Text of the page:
- The Washington Times - Monday, October 30, 2006

Israel’s cluster bombings

In his Oct. 23 Op-Ed column, “Human-rights falsehood,” Gerald Steinberg dismisses critics of Israel’s massive use of cluster bombs in southern Lebanon because, in his view, those critics had no military experience and were biased against Israel and also because the use of cluster bombs was essential to Israel’s self-defense against Hezbollah rockets.

If Mr. Steinberg wanted to find authoritative, unbiased critiques of Israeli decisions on cluster bombs, he need not go to human rights organizations that he distrusts.

Instead, he should listen to a commander in the Israel Defense Forces’ Multiple Launch Rocket System unit, quoted in the Israeli newspaper Haaretz: “In Lebanon, we covered entire villages with cluster bombs,” he said, “what we did there was crazy and monstrous.”

More than 1 million bomblets were rained on southern Lebanon in the last few days of the war. They did nothing to stop Hezbollah rockets, which actually increased during that same period, but they did create a hazard to farmers and strollers and children for months if not years to come.


Columbia University

New York City

Get on the same page

President Bush has said immigration is not a priority in this election (“Bush signs law to build border fence,” Page 1, Friday). Yet since June, when Rep. Brian P. Bilbray used the immigration debate as the determining factor to win in the San Diego election, the tide has turned in favor of electing congressional representatives who are willing to fight for immigration reform. Unfortunately, a poorly funded 700-mile fence is the only newsworthy achievement for the 109th Congress.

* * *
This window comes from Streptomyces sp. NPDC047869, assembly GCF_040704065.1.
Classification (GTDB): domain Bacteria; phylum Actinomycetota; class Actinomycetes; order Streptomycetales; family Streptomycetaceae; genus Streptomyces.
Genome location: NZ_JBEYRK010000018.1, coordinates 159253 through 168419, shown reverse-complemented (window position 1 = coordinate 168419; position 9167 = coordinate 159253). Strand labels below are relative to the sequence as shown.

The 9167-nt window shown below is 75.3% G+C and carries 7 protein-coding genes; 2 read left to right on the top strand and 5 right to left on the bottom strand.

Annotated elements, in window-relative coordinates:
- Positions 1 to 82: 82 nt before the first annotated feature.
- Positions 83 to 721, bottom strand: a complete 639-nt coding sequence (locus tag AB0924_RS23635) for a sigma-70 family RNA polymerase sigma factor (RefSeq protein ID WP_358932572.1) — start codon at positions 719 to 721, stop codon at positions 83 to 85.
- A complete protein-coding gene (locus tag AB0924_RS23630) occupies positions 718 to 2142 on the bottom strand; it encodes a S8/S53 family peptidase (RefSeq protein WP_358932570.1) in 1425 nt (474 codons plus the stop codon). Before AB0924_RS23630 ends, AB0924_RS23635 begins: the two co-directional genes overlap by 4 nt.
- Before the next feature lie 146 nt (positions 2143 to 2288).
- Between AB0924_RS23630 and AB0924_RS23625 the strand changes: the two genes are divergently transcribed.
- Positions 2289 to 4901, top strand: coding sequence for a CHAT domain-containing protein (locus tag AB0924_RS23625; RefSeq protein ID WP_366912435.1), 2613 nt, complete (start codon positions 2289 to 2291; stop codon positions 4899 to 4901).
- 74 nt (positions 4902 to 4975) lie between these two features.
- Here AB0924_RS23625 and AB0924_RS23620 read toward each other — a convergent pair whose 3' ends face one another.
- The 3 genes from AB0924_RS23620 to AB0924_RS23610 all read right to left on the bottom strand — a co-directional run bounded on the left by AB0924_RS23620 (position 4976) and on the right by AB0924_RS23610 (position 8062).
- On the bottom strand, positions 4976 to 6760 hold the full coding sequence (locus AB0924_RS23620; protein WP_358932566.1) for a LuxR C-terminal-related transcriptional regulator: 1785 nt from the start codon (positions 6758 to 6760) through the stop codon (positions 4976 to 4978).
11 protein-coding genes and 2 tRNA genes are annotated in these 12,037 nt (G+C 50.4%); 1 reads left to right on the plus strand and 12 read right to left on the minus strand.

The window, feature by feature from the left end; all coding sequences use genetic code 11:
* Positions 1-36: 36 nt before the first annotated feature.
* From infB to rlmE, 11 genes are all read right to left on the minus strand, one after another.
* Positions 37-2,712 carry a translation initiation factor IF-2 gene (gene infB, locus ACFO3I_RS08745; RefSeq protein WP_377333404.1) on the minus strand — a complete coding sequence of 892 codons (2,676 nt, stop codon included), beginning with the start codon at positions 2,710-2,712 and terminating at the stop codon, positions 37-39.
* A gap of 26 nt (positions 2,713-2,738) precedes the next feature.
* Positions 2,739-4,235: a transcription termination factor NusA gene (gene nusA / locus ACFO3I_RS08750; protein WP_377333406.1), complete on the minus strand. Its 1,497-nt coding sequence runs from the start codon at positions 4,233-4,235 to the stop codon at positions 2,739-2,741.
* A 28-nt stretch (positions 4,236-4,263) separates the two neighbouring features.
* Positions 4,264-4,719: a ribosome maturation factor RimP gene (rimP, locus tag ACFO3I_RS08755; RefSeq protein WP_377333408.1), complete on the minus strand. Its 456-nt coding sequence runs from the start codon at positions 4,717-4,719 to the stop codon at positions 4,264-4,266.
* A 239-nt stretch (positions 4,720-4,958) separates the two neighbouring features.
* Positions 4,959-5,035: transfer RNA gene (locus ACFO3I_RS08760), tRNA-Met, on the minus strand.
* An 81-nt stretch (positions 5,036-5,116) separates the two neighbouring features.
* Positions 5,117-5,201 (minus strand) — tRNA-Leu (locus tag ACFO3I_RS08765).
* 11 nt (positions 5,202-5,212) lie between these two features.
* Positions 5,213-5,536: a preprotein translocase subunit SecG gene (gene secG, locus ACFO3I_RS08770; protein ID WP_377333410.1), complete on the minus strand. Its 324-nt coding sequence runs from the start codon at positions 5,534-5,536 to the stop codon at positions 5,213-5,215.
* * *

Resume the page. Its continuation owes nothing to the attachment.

Both Democratic and Republican candidates are running on some sort of plan for resolving illegal immigration. Besides Iraq, illegal immigration is the second most important topic for Americans. In May, Mr. Bush even dedicated his first televised domestic speech to immigration reform.

The president’s failure to secure a consensus in Congress on comprehensive immigration reform indicates a diplomatic disconnect between the president and Congress.

America desperately needs representatives who have an accurate grasp of what is going on in Washington, Iraq and on illegal immigration.



Illegals nothing to celebrate

Mark Steyn writes, “Last Tuesday morning, in a maternity ward somewhere in the United States, the 300 millionth American arrived. He or she got a marginally warmer welcome than Mark Foley turning up to hand out the prizes at junior high” (“Not a Malthusian crowd,” Commentary, Oct. 23).

What’s there to celebrate? I live in California — ground zero for illegal immigration. We estimate we have 6 million illegal aliens in our state, and they are still coming.

More than 60 percent of babies born in hospitals are to illegal alien mothers. Our schools are packed with illegal aliens, and academic standards have been lowered to accommodate non-English-speaking students.

We already have lost 100 emergency rooms because they are being used as free health clinics for noncitizens. Crime is soaring, and we are experiencing inner-city decay and urban expansion. We are losing farmland and our wilderness at a rapid pace. It costs California $10.5 billion a year to educate, medicate and incarcerate illegal aliens. California debt is $38 billion.

What’s there to celebrate, Mr. Steyn?


Laguna Woods, Calif.

Turkey’s friendship